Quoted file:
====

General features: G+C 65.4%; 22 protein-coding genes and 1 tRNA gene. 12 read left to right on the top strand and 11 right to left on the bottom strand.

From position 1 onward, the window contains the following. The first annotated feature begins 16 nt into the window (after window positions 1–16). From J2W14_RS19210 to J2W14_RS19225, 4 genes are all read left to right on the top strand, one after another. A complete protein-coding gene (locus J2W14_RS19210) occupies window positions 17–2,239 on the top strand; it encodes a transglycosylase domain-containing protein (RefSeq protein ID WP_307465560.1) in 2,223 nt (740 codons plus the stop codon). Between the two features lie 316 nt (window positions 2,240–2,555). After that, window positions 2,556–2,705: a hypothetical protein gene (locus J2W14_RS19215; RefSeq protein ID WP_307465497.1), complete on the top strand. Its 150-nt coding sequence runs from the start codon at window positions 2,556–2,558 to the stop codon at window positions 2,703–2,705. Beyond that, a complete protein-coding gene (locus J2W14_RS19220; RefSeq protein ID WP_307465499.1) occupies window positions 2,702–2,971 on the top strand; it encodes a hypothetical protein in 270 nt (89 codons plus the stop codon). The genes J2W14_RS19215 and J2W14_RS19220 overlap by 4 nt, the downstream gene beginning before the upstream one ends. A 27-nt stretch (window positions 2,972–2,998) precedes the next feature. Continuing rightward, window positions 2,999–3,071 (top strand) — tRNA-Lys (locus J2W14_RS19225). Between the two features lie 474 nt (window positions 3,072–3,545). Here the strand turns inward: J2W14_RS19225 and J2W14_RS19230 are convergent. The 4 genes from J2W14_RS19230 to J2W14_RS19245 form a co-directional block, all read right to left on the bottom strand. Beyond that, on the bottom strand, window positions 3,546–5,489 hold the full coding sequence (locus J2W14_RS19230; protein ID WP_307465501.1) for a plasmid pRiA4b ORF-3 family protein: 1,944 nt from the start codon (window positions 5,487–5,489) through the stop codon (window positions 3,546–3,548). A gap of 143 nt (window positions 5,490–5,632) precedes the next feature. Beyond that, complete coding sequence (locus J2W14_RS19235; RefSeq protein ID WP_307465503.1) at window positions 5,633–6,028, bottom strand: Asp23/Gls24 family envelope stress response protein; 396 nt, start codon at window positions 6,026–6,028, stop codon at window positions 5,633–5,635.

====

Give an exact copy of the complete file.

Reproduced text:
General features: G+C 65.4%; 22 protein-coding genes and 1 tRNA gene. 12 read left to right on the top strand and 11 right to left on the bottom strand.

From position 1 onward, the window contains the following. The first annotated feature begins 16 nt into the window (after window positions 1–16). From J2W14_RS19210 to J2W14_RS19225, 4 genes are all read left to right on the top strand, one after another. A complete protein-coding gene (locus J2W14_RS19210) occupies window positions 17–2,239 on the top strand; it encodes a transglycosylase domain-containing protein (RefSeq protein ID WP_307465560.1) in 2,223 nt (740 codons plus the stop codon). Between the two features lie 316 nt (window positions 2,240–2,555). After that, window positions 2,556–2,705: a hypothetical protein gene (locus J2W14_RS19215; RefSeq protein ID WP_307465497.1), complete on the top strand. Its 150-nt coding sequence runs from the start codon at window positions 2,556–2,558 to the stop codon at window positions 2,703–2,705. Beyond that, a complete protein-coding gene (locus J2W14_RS19220; RefSeq protein ID WP_307465499.1) occupies window positions 2,702–2,971 on the top strand; it encodes a hypothetical protein in 270 nt (89 codons plus the stop codon). The genes J2W14_RS19215 and J2W14_RS19220 overlap by 4 nt, the downstream gene beginning before the upstream one ends. A 27-nt stretch (window positions 2,972–2,998) precedes the next feature. Continuing rightward, window positions 2,999–3,071 (top strand) — tRNA-Lys (locus J2W14_RS19225). Between the two features lie 474 nt (window positions 3,072–3,545). Here the strand turns inward: J2W14_RS19225 and J2W14_RS19230 are convergent. The 4 genes from J2W14_RS19230 to J2W14_RS19245 form a co-directional block, all read right to left on the bottom strand. Beyond that, on the bottom strand, window positions 3,546–5,489 hold the full coding sequence (locus J2W14_RS19230; protein ID WP_307465501.1) for a plasmid pRiA4b ORF-3 family protein: 1,944 nt from the start codon (window positions 5,487–5,489) through the stop codon (window positions 3,546–3,548). A gap of 143 nt (window positions 5,490–5,632) precedes the next feature. Beyond that, complete coding sequence (locus J2W14_RS19235; RefSeq protein ID WP_307465503.1) at window positions 5,633–6,028, bottom strand: Asp23/Gls24 family envelope stress response protein; 396 nt, start codon at window positions 6,026–6,028, stop codon at window positions 5,633–5,635.